From Into All Truth
Let us consider first the deceptively simple statement, “God is love,” (1 John 4:8). When Moses stood before the burning bush, God revealed his name: “I Am Who I Am,” (Exodus 3:14). The name is mysterious – as the Catechism teaches, it is at once a name revealed and something like the refusal of a name – and thus expresses how God is infinitely beyond our understanding, and yet draws near to us. The revelation to Moses affirms the truth that God alone IS: that is, being is God’s very nature. Everything that exists is contingent upon God; creatures receive their being from God; he alone is his very being. (Understood in the light of the name revealed to Moses on Sinai, the frequent, “I am,” assertions made by Jesus in John’s Gospel are audacious and, were he not the Son of God, would be blasphemous.)
God also described himself in another way in this theophany: “I am the God of your father, the God of Abraham, the God of Isaac, and the God of Jacob,” (Exodus 3:6). God speaks of himself in relation to Moses and his ancestors: he is not only the God who is; he is the God who loves. The purpose of his revelation was not to give Moses a lesson in metaphysics, but to send him to free the Israelites from slavery. Throughout the Old Testament, God reveals himself as loving, faithful, steadfast, and just. It is on the basis of these attributes that God enters into covenants with his people. However, to profess that “God is love” means much more than “God is loving” – but it is only with the revelation of the mystery of the Trinity that we begin to comprehend the deeper significance of the assertion that God is love.
Like the Jewish faith from which it grew, Christianity affirms that God is one. But, in the words of an early Creed, “God is one but not solitary.” (Fides Damasi) The oneness of God is a communion of love. The sending of the Son and the Holy Spirit have revealed to us that God’s very being is relational – the eternal love between the Father, the Son, and the Holy Spirit.
It is customary to associate different aspects of God’s work with specific persons of the Trinity (e.g., creation to the Father, redemption to the Son, sanctification to the Holy Spirit). This is known as “appropriation.” However, it is essential to bear in mind a point made in the Catechism: “The whole divine economy is the common work of the three divine persons. For as the Trinity has only one and the same nature, so too does it have only one and the same operation: ‘The Father, the Son, and the Holy Spirit are not three principles of creation but one principle.'” Saint Gregory of Nyssa affirmed that no divine actions are attributable to one divine person alone; Augustine’s teaching in this regard found expression in a medieval axiom that became central to subsequent Catholic theology: “All the actions of the Trinity outside itself [ad extra] are not divisible.”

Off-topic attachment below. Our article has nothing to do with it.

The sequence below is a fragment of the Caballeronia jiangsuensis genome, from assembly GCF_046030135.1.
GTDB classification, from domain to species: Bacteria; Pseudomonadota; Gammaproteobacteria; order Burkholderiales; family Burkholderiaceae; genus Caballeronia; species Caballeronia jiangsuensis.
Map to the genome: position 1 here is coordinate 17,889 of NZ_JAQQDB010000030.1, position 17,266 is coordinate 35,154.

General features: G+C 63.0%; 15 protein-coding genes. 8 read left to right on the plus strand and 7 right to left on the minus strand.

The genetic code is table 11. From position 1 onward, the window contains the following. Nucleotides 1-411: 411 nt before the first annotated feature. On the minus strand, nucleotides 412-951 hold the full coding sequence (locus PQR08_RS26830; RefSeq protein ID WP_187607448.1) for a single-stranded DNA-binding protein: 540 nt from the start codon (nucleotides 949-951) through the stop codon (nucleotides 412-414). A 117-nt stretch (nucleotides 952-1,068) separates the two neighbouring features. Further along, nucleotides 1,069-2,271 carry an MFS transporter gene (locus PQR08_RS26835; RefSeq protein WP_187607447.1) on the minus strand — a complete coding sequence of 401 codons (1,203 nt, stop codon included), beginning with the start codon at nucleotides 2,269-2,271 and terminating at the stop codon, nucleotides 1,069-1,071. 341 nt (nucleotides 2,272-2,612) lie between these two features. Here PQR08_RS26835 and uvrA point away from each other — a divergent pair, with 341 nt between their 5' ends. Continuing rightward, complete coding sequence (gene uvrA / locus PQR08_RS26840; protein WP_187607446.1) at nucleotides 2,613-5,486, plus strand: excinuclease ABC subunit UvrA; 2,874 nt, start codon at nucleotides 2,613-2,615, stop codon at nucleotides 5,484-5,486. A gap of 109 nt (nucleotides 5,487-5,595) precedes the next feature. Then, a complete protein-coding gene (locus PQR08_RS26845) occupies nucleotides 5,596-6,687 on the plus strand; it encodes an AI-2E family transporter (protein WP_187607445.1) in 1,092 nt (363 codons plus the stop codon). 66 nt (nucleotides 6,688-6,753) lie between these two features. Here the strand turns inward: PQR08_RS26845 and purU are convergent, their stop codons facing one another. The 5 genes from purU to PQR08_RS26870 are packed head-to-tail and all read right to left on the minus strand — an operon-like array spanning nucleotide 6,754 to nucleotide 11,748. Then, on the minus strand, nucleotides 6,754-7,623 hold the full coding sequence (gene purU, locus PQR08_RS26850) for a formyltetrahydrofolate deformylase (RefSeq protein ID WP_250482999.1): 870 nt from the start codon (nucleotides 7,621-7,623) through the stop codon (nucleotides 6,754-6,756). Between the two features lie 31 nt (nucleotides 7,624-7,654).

Love never exists in the abstract: it is always love for someone or something. We love many things, but we recognize that there is mutuality in the love shared between men because of our common nature. The second creation account in Genesis captures this reality in an imaginative way: God creates Adam and then makes all kinds of birds and beasts, but none of them is a fitting companion for the man. Then God creates Eve from the side of Adam, who exclaims: “This at last is bone of my bones and flesh of my flesh,” (Genesis 2:23). Like nature is the foundation of mutual love. What is true for creatures is true for the Creator: since God the Father is infinite in his perfections, the only fitting recipient of his love is a person who shares those divine perfections. The Son receives infinite love from the Father, and returns infinite love to the Father; and this love is the Holy Spirit. God’s very nature is relational: for God, to be is to be in communion.
The revelation that the one God is a communion of love underscores the freedom of his creative power. God did not bring the universe into existence because he needed an object for his affections. God freely created to share his love and goodness, so that creatures could share in the divine life. In the poetic image of Saint Thomas Aquinas, “Creatures came into existence when the key of love opened his hand.” Creation is marked by its trinitarian origin. The opening verses of the Bible tell us that when God made the heavens and the Earth, the Spirit of God was moving over the waters and that it was by his word that God created. As it was through his word and his Spirit that the Father brought the universe into being, so it is through the Spirit and the Son that creation returns to the Father. When we say, “God is love,” we are proclaiming that the very nature of God’s being is to give and receive love, and that we who have become “partakers of the divine nature,” (2 Peter 1:4), are invited into that communion of love.